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    intothefireuk on 20 Nov 2006 #

    I remember Symarip’s Skinhead Moonstomp as rubber stamping the ska skinhead connection. Wasn’t Ben Sherman also the shirt of choice for them ? To these young eyes at least I thought they were very scary looking individuals. Strange how they should seek out Asians and not West Indians as their enemy of choice – surely if you’re white supremesist you’d hate both. Were they too stupid to realise where ska came from ?

  20. 20
    wwolfe on 20 Nov 2006 #

    “IIIII! Am the magnificent!”

    Oh. my gosh.

    There’s a Dickie Goodman single from 1972 called “Convention ’72,” in which he took snippets from then-current hits and used them as answers to mock interview questions posed to candidates at that years’ Democratic National Convention. The result was a pretty big hit, and an even bigger hit among smart-ass 13-year old boys, one of whom was me. I knew all the songs used in the record, except for the one quoted above. It both mystified and pleased me deeply, and I’ve wondered for 34 years where it came from.

    Now I know. Thank you, Popular. Now I need to go to iTunes and download the whole song. I can’t begin to express how much it pleases me to finally know where this little bit of musical wonderment came from.

  21. 21
    Rosie on 20 Nov 2006 #

    intothefireuk, as has been mentioned before the skinheads of this period weren’t the political skinheads that came later in te 1970s and they weren’t white supremacist. They made common cause with black Rude Boys as fellow members of the working class. Asians had been around for a while but they were just becoming numerous because of the migrations from East Africa – Kenya first in the late 60s and Idi Amin’s Uganda in the mid-70s. The Asians established themselves as small shopkeepers and restaurateurs, and were perceived by the skinheads as bourgeouis.

    There’s been little love lost between working class Caribbean communities and Asian communities ever since – as witness the recent conflicts in Birmingham.

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    Tommy Mack on 21 Nov 2006 #

    Check out George Marshall’s ‘Spirit of ’69 – A Skinhead Bible’ for an insider’s take on the evolution of the skinhead youth cult from ska to oi and beyond. Some of his notions are dubious to say the least (Paki-bashing, apparently wasn’t racist, as aisans were picked purely as an easy target for random violence, which makes it OK, as long as it wasn’t politicized violence – when you get a steel-cap in your face, it’s nice to know that the disagreement isn’t ideological…) but it’s still a fascinating read.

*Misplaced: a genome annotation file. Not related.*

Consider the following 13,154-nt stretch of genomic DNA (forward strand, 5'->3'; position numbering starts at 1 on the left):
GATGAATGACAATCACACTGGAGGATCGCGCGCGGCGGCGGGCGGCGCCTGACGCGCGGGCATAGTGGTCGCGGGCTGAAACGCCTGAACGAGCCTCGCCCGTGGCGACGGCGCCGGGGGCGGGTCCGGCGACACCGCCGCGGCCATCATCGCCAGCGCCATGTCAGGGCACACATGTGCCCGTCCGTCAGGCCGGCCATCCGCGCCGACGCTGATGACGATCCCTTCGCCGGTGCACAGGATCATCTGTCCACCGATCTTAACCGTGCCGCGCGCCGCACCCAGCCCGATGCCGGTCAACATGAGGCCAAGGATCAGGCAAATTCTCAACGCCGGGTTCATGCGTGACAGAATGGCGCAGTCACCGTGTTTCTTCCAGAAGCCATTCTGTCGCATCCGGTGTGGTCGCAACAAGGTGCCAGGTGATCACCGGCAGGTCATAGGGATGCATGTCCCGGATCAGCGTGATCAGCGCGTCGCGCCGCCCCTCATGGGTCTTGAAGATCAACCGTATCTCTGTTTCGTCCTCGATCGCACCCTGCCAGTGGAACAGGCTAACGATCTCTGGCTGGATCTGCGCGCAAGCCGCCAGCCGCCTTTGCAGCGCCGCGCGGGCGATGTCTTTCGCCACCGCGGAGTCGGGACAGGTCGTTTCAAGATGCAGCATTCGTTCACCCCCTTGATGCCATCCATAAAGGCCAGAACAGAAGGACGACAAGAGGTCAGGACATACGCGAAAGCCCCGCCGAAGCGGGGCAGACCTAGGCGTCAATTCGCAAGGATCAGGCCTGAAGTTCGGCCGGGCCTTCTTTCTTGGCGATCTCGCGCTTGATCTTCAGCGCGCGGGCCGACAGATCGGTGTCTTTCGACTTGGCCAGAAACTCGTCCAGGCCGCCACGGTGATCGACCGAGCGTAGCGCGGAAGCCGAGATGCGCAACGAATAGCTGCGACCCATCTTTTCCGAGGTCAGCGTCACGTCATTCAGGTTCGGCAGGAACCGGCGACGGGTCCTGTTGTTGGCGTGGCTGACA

It was reading this book that inspired my band to take a faintly ludicrous (given that we were all middle-class science students and it was 2002) boots and braces look, in stark opposition to the faux-American denim and leather ‘garage’ look popular at the time. We didn’t get laid much and eventually grew our hair out…

  23. 23
    Dadaismus on 22 Nov 2006 #

    Dave was Dave Barker, and he was a singer first and foremost, not a toaster as such, but such was his fate to be henceforth known as Dave Collins, the toaster on “Double Barrel”! Some mention must be made of the slightly out of tune piano on this track, lying somewhere between Winifred Attwell and Lieutenant Pigeon

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    CarsmileSteve on 22 Nov 2006 #

    somewhere between Winifred Attwell and Lieutenant Pigeon

    hahaha, should totally be a 10 then shouldn’t it :)

  25. 25
    Tom on 22 Nov 2006 #

    Well Winifred got a 6.

    So mathematically speaking, you can work out the LP mark easily enough.

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    Marcello Carlin on 22 Nov 2006 #


  27. 27
    DR.C on 24 Nov 2006 #

    Terrific record! Anyone know the track it was based on, Ramsey Lewis’s ‘Party Time’? Well worth digging out if you get the chance.

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    Mark Grout on 27 Nov 2006 #

    reference point: James Brown?

    Also, see the subsequent McKay’s “Take me over” song.

    A lot of these instrumentals existed as
    1) Song (i.e. straightforward with words)
    2) Instrumental
    3) “Toast” version

    Was this one pre-existing? I dunno.

    Oh, and I do own “Hot Line” by Dave Collins, just to prove it was true.

  29. 29
    Heidi Hog on 1 Jan 2007 #

    Some of the commenters are mistaken and the author is totally wrong in giving this a 8! Double Barrel was as significant as James Brown ‘Say it loud, I’m black and proud’. Or, as important as the Sex Pistols ‘Anarchy in the UK’. And definately more important than NWA ‘Straight outta of Compton’.

    What this record did is launch onto a world a musical genre that went on to become a major influence on the culture which once despised it. Without Double Barrel you would not have had Two Tone, UB40, Culture Club, Acid House, Drum and Bass Garage or any of these sub-genre’s.

    Glad to see the record has at last been given the recognition it deserves.

  30. 30
    Tom on 2 Jan 2007 #

    I think this is overclaim for the specific significance of Double Barrell to be honest – it was the peak of a reggae boom, not the start of one.